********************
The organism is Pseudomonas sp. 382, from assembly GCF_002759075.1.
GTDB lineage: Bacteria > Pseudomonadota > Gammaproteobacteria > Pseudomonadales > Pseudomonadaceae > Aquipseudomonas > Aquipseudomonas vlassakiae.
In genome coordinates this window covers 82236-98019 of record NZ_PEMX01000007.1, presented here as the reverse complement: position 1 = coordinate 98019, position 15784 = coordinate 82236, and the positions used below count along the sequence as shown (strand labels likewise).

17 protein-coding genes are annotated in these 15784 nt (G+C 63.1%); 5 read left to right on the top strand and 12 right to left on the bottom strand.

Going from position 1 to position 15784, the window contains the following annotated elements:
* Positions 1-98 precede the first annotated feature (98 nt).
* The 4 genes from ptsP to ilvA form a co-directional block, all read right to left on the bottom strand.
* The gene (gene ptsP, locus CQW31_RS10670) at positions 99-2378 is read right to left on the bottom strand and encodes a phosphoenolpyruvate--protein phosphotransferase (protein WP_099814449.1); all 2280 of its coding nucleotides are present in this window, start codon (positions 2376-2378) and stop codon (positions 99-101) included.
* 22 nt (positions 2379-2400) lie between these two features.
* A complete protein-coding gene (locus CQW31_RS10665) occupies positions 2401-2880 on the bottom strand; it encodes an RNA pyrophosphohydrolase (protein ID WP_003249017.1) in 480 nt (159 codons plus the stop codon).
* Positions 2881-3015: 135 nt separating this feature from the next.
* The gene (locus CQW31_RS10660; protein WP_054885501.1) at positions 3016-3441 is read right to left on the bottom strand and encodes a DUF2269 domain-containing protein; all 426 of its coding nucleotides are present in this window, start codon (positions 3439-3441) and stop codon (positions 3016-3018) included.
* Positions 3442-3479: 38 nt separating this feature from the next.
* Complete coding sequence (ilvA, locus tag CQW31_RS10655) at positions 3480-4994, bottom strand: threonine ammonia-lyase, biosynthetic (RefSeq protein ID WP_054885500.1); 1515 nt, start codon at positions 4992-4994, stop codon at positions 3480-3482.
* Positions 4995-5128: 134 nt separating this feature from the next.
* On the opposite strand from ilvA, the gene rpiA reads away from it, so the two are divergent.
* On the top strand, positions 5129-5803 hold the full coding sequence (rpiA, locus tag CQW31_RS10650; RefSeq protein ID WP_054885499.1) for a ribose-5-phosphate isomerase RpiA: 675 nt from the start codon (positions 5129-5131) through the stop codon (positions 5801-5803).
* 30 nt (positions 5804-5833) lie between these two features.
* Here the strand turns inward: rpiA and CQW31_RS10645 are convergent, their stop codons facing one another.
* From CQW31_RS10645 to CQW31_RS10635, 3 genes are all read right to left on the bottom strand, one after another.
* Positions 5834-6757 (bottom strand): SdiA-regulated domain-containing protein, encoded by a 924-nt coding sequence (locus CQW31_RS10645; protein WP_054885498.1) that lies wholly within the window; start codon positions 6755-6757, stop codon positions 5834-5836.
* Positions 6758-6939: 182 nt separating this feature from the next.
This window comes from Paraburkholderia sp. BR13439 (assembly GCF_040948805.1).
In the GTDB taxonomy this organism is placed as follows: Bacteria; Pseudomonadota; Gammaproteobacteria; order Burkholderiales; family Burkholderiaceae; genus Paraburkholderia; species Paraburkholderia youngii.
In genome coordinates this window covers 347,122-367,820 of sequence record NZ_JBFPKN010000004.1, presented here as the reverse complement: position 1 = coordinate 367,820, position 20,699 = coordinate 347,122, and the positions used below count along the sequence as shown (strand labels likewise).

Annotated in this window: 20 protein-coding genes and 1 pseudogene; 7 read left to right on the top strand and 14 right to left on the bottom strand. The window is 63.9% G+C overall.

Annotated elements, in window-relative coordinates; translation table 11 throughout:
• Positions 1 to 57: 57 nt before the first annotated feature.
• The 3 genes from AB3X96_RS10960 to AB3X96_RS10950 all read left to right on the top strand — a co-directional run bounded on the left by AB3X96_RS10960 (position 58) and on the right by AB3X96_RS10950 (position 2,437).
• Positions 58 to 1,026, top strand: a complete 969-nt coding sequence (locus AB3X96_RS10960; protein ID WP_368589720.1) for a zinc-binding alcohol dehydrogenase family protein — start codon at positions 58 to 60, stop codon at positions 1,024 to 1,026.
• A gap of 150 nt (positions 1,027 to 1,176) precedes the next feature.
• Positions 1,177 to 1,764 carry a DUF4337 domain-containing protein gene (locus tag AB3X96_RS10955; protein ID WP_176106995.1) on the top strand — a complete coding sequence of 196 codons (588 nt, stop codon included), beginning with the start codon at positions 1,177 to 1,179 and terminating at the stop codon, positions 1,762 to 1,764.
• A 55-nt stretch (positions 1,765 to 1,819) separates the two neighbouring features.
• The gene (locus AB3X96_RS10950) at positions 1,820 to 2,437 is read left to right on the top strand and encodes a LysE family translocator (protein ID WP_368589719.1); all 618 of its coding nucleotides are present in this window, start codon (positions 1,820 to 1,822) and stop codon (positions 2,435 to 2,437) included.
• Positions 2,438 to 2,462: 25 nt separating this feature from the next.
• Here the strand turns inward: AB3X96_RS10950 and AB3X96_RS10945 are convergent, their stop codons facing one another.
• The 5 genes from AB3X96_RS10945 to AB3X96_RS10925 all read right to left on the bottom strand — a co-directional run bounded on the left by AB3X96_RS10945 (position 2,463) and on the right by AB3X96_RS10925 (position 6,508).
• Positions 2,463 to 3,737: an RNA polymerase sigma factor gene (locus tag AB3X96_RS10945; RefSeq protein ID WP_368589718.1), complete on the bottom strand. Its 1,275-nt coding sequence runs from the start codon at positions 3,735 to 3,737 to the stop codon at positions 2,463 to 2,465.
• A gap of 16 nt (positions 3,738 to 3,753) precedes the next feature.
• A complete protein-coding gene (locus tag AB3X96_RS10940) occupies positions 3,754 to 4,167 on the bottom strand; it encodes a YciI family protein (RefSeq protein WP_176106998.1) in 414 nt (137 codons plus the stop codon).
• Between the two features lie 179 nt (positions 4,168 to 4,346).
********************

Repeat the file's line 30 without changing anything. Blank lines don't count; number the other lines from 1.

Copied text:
• Positions 58 to 1,026, top strand: a complete 969-nt coding sequence (locus AB3X96_RS10960; protein ID WP_368589720.1) for a zinc-binding alcohol dehydrogenase family protein — start codon at positions 58 to 60, stop codon at positions 1,024 to 1,026.